PS5 Pro likely to use same 6nm process as PS5 Slim

Sony's rumored PlayStation 5 Pro may not leverage efficiencies from a process node upgrade and is expected to have same custom 6nm process as PS5 slim.

2 minutes & read time

Sony's mid-gen PlayStation 5 Pro is expected to deliver beastly performance with 4K 120FPS targets, but the Pro's new custom chip may not see any major efficiencies from a die shrink.

PS5 Pro likely to use same 6nm process as PS5 Slim 532

New reports sourced from Sony's internal developer network portal suggest that the PlayStation 5 Pro will bring a hefty upgrade over the existing models. According to leaked info, the PS5 Pro's specs will enable higher-end gaming thanks to built-in machine learning and advanced new upscaling technologies like PlayStation Spectral Super Resolution (PSSR), which is Sony's custom answer to NVIDIA DLSS or AMD's FSR. Reports suggest the GPU will also leverage RDNA 3 and RDNA 4 tech from AMD to deliver up to 33 TFLOPs of power.

But what about the SoC itself? The PS5 Pro is built on a new Voila SoC, but this new chip may not benefit from a process reduction like Sony's other mid-gen PS4 Pro, which leveraged significant advantages from a production die shrink (the Pro shrank from the stock PS4's 28nm to 16nm). The PS5, conversely, is built on TSMC's N7 node family, which includes 7nm, 7nm+, and 6nm processes.

Launch PS5's "Oberon" SoC 7nm+ (left) vs "Oberon Plus" PS5 Slim SoC 6nm (right)

Launch PS5's "Oberon" SoC 7nm+ (left) vs "Oberon Plus" PS5 Slim SoC 6nm (right)

When reports of the PS5 Slim first circulated, rumor had it that the Slim would be built on the 5nm process, which is part of an entirely different process family (N5 instead of N7). We speculated that the Slim would still be part of the N7 family, and our suspicions were confirmed in a PS5 Slim teardown which revealed the system indeed uses 6nm and not 5nm.

This also leads us to believe the PS5 Pro will be built on 6nm to ensure compatibility and streamlined production.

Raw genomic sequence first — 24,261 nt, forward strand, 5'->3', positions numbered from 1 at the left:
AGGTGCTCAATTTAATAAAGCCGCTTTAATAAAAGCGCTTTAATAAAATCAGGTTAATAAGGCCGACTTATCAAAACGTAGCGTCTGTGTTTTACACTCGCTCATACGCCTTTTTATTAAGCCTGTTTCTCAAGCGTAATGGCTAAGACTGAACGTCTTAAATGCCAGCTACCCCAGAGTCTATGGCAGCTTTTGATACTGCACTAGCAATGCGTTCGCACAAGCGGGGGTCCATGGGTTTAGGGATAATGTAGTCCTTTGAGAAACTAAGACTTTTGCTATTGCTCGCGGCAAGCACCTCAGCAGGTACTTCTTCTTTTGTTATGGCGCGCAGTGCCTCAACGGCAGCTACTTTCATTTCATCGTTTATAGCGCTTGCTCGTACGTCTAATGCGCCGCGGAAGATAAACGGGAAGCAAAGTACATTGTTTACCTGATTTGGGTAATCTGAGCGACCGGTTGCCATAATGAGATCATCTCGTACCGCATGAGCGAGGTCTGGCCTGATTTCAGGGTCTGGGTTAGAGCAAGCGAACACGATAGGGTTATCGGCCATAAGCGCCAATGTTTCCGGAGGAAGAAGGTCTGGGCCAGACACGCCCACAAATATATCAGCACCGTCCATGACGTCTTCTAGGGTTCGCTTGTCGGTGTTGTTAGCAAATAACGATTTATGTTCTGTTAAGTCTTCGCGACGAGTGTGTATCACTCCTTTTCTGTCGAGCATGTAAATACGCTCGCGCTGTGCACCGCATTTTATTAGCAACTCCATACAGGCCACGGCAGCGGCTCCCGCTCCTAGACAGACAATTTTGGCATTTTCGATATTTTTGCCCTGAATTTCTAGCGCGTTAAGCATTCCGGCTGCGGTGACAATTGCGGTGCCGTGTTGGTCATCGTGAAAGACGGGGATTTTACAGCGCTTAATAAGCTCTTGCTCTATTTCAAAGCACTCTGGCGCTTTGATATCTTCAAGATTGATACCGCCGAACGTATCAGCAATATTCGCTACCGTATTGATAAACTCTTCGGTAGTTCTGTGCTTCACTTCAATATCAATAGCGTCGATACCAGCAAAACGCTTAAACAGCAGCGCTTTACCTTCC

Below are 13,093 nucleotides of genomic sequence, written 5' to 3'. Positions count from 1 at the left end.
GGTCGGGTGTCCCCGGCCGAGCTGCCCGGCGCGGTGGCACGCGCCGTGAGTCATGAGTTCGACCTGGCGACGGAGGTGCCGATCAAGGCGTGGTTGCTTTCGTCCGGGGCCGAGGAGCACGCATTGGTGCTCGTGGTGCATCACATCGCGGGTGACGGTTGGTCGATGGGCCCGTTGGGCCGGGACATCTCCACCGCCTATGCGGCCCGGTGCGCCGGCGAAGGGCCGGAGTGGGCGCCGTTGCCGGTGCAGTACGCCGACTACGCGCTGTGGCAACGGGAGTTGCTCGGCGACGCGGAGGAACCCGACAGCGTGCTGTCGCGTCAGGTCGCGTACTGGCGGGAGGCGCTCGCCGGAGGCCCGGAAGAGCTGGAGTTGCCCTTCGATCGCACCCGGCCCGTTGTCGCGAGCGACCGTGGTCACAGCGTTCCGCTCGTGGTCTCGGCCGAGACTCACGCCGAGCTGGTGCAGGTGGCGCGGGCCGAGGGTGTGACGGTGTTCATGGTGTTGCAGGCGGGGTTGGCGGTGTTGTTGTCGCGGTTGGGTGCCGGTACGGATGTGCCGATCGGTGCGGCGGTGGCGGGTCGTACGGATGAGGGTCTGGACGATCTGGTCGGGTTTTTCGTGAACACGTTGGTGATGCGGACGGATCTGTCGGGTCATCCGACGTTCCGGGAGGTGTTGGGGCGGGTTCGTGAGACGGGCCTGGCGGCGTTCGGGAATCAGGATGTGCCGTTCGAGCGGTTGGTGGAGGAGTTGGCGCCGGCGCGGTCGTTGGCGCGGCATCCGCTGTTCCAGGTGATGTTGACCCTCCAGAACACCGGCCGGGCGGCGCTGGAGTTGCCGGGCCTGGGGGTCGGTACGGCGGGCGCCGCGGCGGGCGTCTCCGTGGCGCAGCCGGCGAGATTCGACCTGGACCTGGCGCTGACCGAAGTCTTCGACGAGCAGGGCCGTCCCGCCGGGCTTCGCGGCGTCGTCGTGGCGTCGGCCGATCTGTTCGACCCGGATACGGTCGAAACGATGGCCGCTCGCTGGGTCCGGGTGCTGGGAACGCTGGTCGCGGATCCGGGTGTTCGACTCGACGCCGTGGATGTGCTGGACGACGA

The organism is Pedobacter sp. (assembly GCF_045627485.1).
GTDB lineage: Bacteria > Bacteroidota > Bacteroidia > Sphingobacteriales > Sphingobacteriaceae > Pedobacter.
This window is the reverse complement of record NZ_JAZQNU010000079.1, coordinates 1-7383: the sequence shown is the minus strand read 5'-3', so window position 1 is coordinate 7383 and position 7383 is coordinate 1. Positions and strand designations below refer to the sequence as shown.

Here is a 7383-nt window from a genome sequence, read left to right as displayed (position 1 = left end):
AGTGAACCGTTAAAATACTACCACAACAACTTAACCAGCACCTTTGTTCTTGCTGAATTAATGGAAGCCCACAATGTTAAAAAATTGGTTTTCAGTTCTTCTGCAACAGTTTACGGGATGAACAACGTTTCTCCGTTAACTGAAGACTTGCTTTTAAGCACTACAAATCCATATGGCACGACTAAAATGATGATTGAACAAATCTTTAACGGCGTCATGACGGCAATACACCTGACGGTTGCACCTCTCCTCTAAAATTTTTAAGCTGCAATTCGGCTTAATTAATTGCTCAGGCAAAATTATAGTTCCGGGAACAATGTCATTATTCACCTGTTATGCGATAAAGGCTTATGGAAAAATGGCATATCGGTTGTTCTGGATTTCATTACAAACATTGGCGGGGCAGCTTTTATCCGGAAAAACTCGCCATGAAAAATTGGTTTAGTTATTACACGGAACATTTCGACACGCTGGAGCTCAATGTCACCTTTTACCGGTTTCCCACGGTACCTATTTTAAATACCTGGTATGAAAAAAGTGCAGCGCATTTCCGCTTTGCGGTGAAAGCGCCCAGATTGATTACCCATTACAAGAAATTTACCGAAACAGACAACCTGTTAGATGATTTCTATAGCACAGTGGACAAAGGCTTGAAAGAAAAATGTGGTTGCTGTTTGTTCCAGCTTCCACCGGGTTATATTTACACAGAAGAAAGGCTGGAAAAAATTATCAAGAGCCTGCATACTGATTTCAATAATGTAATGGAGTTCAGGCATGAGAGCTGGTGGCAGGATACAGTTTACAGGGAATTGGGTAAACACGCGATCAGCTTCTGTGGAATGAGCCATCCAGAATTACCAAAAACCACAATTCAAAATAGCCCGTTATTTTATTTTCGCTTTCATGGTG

Apparently Eurogamer agrees, with Digital Foundry's Richard Leadbetter saying this in a recent PS5 Pro spec analysis article:

"Sony doesn't talk about fabrication in its documentation (or generally, at all), but the evidence points to PS5 Pro running on the same 6nm process as the Slim. PS5 Pro only has limited clock speed increases (or actual decreases potentially) and the size of the GPU architecturally has not doubled in the way it did with PS4 Pro. Instead, machine learning upscaling is used to make up the difference."

Sony has yet to announce or confirm the PS5 Pro's existence, but reports say the system is targeting a holiday 2024 launch.

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Derek joined the TweakTown team in 2015 and has since reviewed and played 1000s of hours of new games. Derek is absorbed with the intersection of technology and gaming, and is always looking forward to new advancements. With over six years in games journalism under his belt, Derek aims to further engage the gaming sector while taking a peek under the tech that powers it. He hopes to one day explore the stars in No Man's Sky with the magic of VR.

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